PARIS (Reuters) – France’s ruling Socialist party wants parliament to recognize a Palestinian state, parliamentary sources said, following similar moves by Sweden and Britain that are meant to overcome an impasse in peacemaking but which have angered Israel.
Palestinians seek statehood in the Israeli-occupied West Bank and blockaded Gaza Strip with East Jerusalem as their capital – lands captured by Israel in a 1967 war, although Israeli soldiers and settlers withdrew from Gaza in 2005.
The latest round of fitful efforts to forge a two-state solution collapsed in April. Palestinians now see little choice but to push unilaterally for statehood and have encouraged international steps to recognise it.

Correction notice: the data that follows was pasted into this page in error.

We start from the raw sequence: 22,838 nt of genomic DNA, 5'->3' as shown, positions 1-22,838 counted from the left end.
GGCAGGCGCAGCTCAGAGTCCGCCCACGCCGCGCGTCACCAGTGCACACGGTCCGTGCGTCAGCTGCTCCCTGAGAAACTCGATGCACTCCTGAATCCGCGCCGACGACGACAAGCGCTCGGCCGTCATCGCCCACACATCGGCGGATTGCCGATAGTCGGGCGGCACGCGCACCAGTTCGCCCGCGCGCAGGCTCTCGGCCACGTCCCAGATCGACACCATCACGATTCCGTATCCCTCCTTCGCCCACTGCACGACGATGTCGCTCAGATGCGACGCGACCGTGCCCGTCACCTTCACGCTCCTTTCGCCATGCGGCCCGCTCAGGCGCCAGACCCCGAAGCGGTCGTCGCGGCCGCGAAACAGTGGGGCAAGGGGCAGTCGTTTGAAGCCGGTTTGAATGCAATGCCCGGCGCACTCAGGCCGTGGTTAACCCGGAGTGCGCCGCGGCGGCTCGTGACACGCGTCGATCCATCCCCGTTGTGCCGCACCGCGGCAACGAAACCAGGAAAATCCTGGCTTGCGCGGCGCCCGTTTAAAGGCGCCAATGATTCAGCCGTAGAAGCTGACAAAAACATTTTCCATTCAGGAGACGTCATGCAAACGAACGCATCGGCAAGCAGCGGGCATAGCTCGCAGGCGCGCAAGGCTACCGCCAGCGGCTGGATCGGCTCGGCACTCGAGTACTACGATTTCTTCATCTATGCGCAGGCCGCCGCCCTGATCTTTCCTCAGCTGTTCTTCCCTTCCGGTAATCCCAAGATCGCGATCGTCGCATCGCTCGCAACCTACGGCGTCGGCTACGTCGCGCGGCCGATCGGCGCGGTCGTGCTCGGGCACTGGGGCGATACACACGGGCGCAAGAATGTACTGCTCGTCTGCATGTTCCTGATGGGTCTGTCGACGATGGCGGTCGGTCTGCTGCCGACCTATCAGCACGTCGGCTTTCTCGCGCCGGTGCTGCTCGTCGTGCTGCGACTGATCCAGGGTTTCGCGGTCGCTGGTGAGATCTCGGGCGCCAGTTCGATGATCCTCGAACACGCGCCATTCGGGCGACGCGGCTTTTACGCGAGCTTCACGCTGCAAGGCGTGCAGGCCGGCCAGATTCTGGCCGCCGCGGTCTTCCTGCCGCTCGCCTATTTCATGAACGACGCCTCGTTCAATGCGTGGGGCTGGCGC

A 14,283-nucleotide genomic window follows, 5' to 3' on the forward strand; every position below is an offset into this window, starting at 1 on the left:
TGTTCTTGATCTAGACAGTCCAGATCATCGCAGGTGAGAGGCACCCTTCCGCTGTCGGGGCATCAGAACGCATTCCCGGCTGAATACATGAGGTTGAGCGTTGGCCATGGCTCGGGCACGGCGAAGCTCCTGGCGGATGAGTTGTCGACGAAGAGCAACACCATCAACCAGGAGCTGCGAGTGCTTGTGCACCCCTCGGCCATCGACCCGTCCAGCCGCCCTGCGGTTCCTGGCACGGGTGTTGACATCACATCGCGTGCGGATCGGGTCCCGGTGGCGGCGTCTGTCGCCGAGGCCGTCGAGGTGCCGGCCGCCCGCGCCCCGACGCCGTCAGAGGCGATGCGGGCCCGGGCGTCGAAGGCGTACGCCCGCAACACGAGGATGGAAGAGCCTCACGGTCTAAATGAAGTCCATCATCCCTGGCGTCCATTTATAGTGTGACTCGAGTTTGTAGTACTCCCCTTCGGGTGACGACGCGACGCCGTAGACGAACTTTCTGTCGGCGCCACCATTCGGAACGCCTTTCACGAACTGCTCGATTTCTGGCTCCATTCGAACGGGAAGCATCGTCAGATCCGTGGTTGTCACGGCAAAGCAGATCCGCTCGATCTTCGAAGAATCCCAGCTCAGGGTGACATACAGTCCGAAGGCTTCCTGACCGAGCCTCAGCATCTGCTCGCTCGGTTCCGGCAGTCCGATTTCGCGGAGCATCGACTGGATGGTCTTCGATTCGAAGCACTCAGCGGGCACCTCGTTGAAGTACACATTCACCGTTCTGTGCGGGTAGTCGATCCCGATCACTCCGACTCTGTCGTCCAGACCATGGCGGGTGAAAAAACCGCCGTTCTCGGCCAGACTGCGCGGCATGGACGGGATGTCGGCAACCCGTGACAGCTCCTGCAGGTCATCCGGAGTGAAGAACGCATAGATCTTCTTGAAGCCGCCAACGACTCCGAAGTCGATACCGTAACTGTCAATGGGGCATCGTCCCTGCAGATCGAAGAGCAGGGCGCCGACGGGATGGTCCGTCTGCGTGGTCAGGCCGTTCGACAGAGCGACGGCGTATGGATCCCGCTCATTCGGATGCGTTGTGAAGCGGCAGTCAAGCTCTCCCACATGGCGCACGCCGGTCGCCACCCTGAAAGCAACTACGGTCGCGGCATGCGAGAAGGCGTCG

“The (Palestinian) situation is so blocked that most Socialist lawmakers now believe that we must do something and that the existing positions must be shifted,” a French parliamentary source said on Wednesday. “This is a way of doing that.”
A draft text prepared for debate within the Socialist bloc in parliament and seen by Reuters calls on the French government to “use the recognition of a Palestinian state as an instrument to achieve a definitive solution to the conflict”.
France does not classify Palestine as a state, but says it could extend recognition if it believed doing so would help promote peace between the Palestinians and Israel.
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